In Figure 8 we illustrate the 33 correctly classified trips (blue dots) and the 9 misclassified trips (red and orange dots) of driver 57, and in Figure 9 the 36 correctly classified trips (orange dots) and the 6 misclassified trips (blue and red dots) of driver 238. The conclusion remains the same, namely, that σ ¯ a , s and σ ¯ Δ , s are probably the most important factors, but these factors solely cannot fully explain the classification and misclassification, respectively, i.e., the deep ConvNet uses other and more structure of the time series to perform the clustering.

4. Classification of Trips of Other Triples of Drivers

4.1. Individual Trips of Drivers 329, 174 and 227

In a second analysis we choose three drivers that have a similar behavior in the acceleration/braking pattern σ ¯ a , s , but have different behaviors in the change in angle statistics σ ¯ Δ , s . The three selected drivers 329, 174 and 227 are illustrated in Figure 10. We observe that these three drivers have rather similar acceleration/braking statistics σ ¯ a , s , but they differ in their change in angle driving styles σ ¯ Δ , s .
We then fit exactly the same deep ConvNet architecture as in the previous section to a stratified learning sample of 80% of the individual trips. The out-of-sample results on the test samples are presented in Table 3. Also, in this case we receive a remarkably good out-of-sample performance, and the deep ConvNet can distinguish the trips of these three drivers with an accuracy of roughly 73% (and though they have similar acceleration/braking statistics).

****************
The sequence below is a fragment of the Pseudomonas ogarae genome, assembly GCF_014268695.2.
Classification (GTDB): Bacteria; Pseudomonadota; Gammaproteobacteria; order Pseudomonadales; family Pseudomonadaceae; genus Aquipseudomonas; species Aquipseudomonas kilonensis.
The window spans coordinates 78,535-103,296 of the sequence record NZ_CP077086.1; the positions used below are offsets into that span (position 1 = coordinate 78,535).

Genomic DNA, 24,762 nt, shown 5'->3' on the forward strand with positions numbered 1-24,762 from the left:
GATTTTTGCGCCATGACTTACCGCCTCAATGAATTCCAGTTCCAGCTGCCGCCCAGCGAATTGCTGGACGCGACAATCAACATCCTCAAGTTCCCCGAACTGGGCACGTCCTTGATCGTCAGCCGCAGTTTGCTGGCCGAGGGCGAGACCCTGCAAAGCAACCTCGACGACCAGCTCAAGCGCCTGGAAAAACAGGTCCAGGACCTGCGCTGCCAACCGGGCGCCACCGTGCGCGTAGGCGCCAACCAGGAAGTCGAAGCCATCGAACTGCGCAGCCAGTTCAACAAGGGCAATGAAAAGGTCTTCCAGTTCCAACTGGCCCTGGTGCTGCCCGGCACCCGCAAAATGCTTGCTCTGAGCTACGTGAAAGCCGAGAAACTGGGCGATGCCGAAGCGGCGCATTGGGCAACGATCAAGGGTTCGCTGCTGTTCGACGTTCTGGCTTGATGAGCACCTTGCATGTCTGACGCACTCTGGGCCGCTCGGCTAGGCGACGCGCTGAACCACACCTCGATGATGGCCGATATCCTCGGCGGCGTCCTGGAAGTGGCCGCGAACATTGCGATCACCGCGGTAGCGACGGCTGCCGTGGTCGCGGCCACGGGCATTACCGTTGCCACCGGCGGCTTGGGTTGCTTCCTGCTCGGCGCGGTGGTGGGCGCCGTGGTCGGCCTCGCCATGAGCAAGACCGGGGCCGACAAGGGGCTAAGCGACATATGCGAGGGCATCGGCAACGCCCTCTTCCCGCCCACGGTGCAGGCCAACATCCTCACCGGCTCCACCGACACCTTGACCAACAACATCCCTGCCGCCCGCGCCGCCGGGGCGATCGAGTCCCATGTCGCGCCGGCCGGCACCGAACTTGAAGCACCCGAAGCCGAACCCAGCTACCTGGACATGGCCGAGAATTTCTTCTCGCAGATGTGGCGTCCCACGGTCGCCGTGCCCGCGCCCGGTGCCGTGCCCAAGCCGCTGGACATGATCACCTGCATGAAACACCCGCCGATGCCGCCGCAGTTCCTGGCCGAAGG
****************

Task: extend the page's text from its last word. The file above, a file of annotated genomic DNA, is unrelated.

4.2. Individual Trips of Drivers 63, 30 and 163

In a third analysis we choose three drivers that have a similar behavior in all summary statistics. The three selected drivers 63, 30 and 163 are illustrated in Figure 11. We observe that these three drivers have rather similar density functions in all summary statistics of the individual trips.
We then fit exactly the same deep ConvNet architecture as in the previous sections. The out-of-sample results are presented in Table 4. We observe that the deep ConvNet has much more difficulty to distinguish the trips of these three drivers. Nevertheless, the performance of this deep ConvNet is still better than random guessing with an out-of-sample accuracy of roughly 47%.

4.3. Individual Trips of Drivers 349, 249 and 288

In our fourth analysis we aim to compare three drivers that have a similar behavior in speeds σ ¯ v , s and changes in angles σ ¯ Δ , s , but differ in the acceleration/braking pattern σ ¯ a , s . Please note that it is more difficult to find such drivers because of the positive linear relationships illustrated in Figure 4 (left and right). We select the three drivers 349, 249 and 288, illustrated in Figure 12.
We then fit exactly the same deep ConvNet architecture as in the previous sections. The out-of-sample results are presented in Table 5. We observe that the deep ConvNet classification performs very well, and more than 75% of the trips are correctly classified (out-of-sample).

5. Classification of The Trips of All Drivers